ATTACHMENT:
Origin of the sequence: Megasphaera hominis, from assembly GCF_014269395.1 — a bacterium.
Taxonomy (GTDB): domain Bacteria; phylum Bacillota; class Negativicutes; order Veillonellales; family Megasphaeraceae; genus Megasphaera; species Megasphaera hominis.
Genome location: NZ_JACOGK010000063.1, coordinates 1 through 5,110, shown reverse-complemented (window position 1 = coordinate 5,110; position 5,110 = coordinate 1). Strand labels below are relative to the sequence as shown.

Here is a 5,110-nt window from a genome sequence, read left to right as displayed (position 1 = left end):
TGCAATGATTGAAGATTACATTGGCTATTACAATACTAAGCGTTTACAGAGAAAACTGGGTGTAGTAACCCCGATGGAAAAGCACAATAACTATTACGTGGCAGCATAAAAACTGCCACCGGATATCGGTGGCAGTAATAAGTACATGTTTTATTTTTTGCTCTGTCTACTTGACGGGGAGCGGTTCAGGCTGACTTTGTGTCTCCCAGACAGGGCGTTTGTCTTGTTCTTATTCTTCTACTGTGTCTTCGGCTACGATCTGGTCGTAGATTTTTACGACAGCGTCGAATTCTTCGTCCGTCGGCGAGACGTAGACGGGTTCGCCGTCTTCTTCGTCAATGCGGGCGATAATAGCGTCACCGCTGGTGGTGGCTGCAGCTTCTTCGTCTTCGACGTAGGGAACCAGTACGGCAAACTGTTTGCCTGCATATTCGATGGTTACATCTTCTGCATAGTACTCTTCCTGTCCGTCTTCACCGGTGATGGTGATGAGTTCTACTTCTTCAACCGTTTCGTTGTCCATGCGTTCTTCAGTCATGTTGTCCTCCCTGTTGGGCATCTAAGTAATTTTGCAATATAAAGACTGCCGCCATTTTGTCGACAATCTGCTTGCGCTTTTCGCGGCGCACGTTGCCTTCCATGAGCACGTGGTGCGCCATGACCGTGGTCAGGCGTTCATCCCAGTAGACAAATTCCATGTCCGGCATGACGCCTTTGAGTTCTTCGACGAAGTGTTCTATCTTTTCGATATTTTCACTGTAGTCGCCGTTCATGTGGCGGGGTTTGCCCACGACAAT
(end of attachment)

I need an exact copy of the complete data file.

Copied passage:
Origin of the sequence: Megasphaera hominis, from assembly GCF_014269395.1 — a bacterium.
Taxonomy (GTDB): domain Bacteria; phylum Bacillota; class Negativicutes; order Veillonellales; family Megasphaeraceae; genus Megasphaera; species Megasphaera hominis.
Genome location: NZ_JACOGK010000063.1, coordinates 1 through 5,110, shown reverse-complemented (window position 1 = coordinate 5,110; position 5,110 = coordinate 1). Strand labels below are relative to the sequence as shown.

Here is a 5,110-nt window from a genome sequence, read left to right as displayed (position 1 = left end):
TGCAATGATTGAAGATTACATTGGCTATTACAATACTAAGCGTTTACAGAGAAAACTGGGTGTAGTAACCCCGATGGAAAAGCACAATAACTATTACGTGGCAGCATAAAAACTGCCACCGGATATCGGTGGCAGTAATAAGTACATGTTTTATTTTTTGCTCTGTCTACTTGACGGGGAGCGGTTCAGGCTGACTTTGTGTCTCCCAGACAGGGCGTTTGTCTTGTTCTTATTCTTCTACTGTGTCTTCGGCTACGATCTGGTCGTAGATTTTTACGACAGCGTCGAATTCTTCGTCCGTCGGCGAGACGTAGACGGGTTCGCCGTCTTCTTCGTCAATGCGGGCGATAATAGCGTCACCGCTGGTGGTGGCTGCAGCTTCTTCGTCTTCGACGTAGGGAACCAGTACGGCAAACTGTTTGCCTGCATATTCGATGGTTACATCTTCTGCATAGTACTCTTCCTGTCCGTCTTCACCGGTGATGGTGATGAGTTCTACTTCTTCAACCGTTTCGTTGTCCATGCGTTCTTCAGTCATGTTGTCCTCCCTGTTGGGCATCTAAGTAATTTTGCAATATAAAGACTGCCGCCATTTTGTCGACAATCTGCTTGCGCTTTTCGCGGCGCACGTTGCCTTCCATGAGCACGTGGTGCGCCATGACCGTGGTCAGGCGTTCATCCCAGTAGACAAATTCCATGTCCGGCATGACGCCTTTGAGTTCTTCGACGAAGTGTTCTATCTTTTCGATATTTTCACTGTAGTCGCCGTTCATGTGGCGGGGTTTGCCCACGACAAT